Guest Column: Stand Out to Sell More
So many times salespeople and small business owners develop a sales process that is more about system than about connection. In my estimation there are many problems with this. We are experiencing a hyper-competitive economy right now. That is not likely to change any time soon.
So what do we do? Rise to the occasion!
When we view sales as relationship building it changes our approach. Really getting to know our clients and customers provides us with a leg up on the competition. When WE are the people helping our clients solve problems, we gain armor against invaders.
Here are some things we can all do to improve our business growth:
• Go Deep. Make sure you get to know more than one person in the client organization. This helps to safeguard you against the peril of your contact leaving the company. This is something that happens all the time. You build a great relationship with one person and suddenly you find out they are gone. Now what do you do? You start all over again. When you get to know more people within the client organization the impact is not as heavy.
It also helps you find out if there are more opportunities there for you. Some people only pay attention to what goes on in their department. Knowing more people gives you the opportunity to learn more about the client, and uncover business you weren’t aware of.
• Care.This may sound strange but it holds a lot of weight. When you care about the success of the client company you increase your value to them. Meeting with them in person or on the phone just to talk and find out how they are doing can work wonders for your business relationship. When you are doing this you can find out about other needs they have. Through your network you can provide your client with possible solutions to those needs. Imagine how valuable you would become if you were your client’s “go to” person.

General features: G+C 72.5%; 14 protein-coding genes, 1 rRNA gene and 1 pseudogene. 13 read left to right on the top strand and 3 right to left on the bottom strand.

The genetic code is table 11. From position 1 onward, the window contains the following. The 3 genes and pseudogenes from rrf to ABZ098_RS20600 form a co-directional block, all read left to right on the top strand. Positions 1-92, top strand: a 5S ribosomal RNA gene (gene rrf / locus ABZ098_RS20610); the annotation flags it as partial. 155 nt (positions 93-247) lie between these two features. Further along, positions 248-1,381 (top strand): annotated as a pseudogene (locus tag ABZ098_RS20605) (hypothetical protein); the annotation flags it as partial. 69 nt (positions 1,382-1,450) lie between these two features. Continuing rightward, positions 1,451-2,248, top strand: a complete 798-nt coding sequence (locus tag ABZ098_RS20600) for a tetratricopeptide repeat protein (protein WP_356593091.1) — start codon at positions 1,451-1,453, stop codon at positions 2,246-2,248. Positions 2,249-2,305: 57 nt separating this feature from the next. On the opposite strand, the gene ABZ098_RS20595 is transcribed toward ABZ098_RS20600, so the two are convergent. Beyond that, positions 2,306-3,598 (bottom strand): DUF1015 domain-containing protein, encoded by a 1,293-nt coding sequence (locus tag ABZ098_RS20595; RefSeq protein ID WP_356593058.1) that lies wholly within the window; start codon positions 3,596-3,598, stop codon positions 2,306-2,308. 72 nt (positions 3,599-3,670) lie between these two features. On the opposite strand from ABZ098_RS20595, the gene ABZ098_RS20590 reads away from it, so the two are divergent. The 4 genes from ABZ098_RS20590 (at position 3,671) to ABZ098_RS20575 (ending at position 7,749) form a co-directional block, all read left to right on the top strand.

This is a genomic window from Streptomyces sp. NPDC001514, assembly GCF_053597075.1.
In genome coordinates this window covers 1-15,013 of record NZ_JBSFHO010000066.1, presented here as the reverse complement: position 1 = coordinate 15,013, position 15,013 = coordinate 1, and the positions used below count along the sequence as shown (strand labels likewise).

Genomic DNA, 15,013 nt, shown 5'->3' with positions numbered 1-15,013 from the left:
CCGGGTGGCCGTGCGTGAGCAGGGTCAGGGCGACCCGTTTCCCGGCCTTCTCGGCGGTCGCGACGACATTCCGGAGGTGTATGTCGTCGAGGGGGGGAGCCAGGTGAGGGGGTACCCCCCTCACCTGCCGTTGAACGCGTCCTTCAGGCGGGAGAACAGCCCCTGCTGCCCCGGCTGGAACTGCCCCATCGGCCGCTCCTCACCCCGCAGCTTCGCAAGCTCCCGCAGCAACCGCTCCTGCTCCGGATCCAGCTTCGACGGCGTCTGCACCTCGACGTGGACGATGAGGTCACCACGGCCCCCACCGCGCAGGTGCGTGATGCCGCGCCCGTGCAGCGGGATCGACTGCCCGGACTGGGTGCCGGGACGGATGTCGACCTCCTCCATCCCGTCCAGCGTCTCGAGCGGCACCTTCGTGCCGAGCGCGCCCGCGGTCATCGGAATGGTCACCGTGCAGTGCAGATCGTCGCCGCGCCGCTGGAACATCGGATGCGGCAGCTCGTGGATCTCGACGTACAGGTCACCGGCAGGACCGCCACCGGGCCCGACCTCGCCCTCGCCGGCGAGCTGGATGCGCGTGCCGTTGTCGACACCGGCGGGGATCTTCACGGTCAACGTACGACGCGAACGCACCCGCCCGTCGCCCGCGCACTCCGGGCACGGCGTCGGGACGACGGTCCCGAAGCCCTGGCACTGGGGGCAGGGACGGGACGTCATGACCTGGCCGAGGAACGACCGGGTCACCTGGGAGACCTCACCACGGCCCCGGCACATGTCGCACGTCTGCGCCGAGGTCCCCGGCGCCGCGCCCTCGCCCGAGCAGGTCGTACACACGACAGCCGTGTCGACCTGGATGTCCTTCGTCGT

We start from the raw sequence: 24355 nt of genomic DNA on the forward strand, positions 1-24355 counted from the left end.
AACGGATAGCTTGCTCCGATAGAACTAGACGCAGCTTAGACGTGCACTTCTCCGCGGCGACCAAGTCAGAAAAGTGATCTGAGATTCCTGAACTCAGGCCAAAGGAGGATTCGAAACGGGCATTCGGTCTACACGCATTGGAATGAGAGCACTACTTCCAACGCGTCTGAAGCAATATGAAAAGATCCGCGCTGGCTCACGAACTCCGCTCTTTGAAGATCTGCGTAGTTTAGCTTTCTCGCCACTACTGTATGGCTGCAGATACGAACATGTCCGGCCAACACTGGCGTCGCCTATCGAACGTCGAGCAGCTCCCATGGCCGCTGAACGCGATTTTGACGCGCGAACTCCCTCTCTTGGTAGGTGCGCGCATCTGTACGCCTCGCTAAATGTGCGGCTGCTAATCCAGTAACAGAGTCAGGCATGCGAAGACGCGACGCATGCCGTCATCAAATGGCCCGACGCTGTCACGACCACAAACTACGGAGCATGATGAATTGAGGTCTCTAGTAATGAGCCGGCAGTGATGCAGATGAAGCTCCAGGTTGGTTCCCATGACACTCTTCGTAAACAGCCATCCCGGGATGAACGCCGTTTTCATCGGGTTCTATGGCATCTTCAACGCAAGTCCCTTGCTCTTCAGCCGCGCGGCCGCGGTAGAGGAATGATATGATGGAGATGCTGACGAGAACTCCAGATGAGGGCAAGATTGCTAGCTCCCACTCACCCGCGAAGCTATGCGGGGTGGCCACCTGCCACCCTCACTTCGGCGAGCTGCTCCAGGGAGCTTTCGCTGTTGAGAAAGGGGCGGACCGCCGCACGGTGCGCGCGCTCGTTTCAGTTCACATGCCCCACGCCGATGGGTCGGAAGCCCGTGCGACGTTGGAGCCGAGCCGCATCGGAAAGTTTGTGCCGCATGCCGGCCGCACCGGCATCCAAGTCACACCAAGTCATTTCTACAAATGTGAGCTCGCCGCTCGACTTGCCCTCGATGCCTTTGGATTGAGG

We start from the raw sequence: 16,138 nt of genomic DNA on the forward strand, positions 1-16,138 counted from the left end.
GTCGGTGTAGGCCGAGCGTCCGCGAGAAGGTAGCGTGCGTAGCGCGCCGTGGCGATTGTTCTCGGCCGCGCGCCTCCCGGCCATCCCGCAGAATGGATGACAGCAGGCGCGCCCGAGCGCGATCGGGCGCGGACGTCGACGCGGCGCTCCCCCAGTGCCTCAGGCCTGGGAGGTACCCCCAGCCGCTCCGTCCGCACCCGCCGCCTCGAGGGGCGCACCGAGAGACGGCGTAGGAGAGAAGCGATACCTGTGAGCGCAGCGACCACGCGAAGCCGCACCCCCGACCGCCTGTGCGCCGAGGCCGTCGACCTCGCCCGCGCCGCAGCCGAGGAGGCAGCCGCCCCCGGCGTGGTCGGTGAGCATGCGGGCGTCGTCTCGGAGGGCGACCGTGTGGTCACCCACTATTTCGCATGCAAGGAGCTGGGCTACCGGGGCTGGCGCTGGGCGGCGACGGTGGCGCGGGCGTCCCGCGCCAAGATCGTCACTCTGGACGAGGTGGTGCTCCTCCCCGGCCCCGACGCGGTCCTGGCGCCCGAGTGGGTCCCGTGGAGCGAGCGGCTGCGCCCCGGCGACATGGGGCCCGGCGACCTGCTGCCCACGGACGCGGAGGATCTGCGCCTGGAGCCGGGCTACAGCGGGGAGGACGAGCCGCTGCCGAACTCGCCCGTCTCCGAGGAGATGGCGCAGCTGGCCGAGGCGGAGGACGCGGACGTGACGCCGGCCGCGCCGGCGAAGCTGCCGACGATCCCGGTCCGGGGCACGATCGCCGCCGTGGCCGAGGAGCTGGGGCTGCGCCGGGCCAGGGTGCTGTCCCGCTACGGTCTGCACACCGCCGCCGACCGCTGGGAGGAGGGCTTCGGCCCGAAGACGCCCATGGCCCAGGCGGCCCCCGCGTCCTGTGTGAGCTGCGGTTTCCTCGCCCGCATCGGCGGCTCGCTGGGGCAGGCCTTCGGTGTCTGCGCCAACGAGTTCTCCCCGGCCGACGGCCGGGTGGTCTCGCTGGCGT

Not only should you care about the company, but you should care about the people. Getting to know your contacts on a deeper level puts you in a position where they are more likely to tell you what’s really going on. Once you’ve gained their trust they are less likely to vanish suddenly. Moreover, these relationships help you know what’s going on in the client’s company. If things are heading south, you want to know. If they are growing, moving, changing, you want to know this as well.
• Go the Extra Mile. Are there added-value items you could be providing to your clients? I’m sure there are and I suggest you find them. This economy has put us all in a position where our competition is aggressive. We have to differentiate ourselves to increase our value. Providing outstanding customer service, going above and beyond, reaching out to them instead of waiting for them to contact you, are all ways you can become more valuable to your clients. If you are distant and appear uninterested, you are sending the wrong message. You are opening the door for your competition to come walking in.
If there’s an extra service you can provide, one that doesn’t cost you too much, do it. Studies have been done that suggest “free shipping” is a motivator to buy. It’s more of a motivator than a discount. Understanding your client and providing them with something extra makes them feel valued.
We’re not talking about anything extreme or expensive — just some simple, old-fashioned attention to your clients and their needs. It may take up some of your time but I ask you — would you rather spend your time interacting with your current clients or seeking out new ones? Nurture the relationships you already have. Give your clients another reason to keep you onboard. You’ll find they refer you more often as well.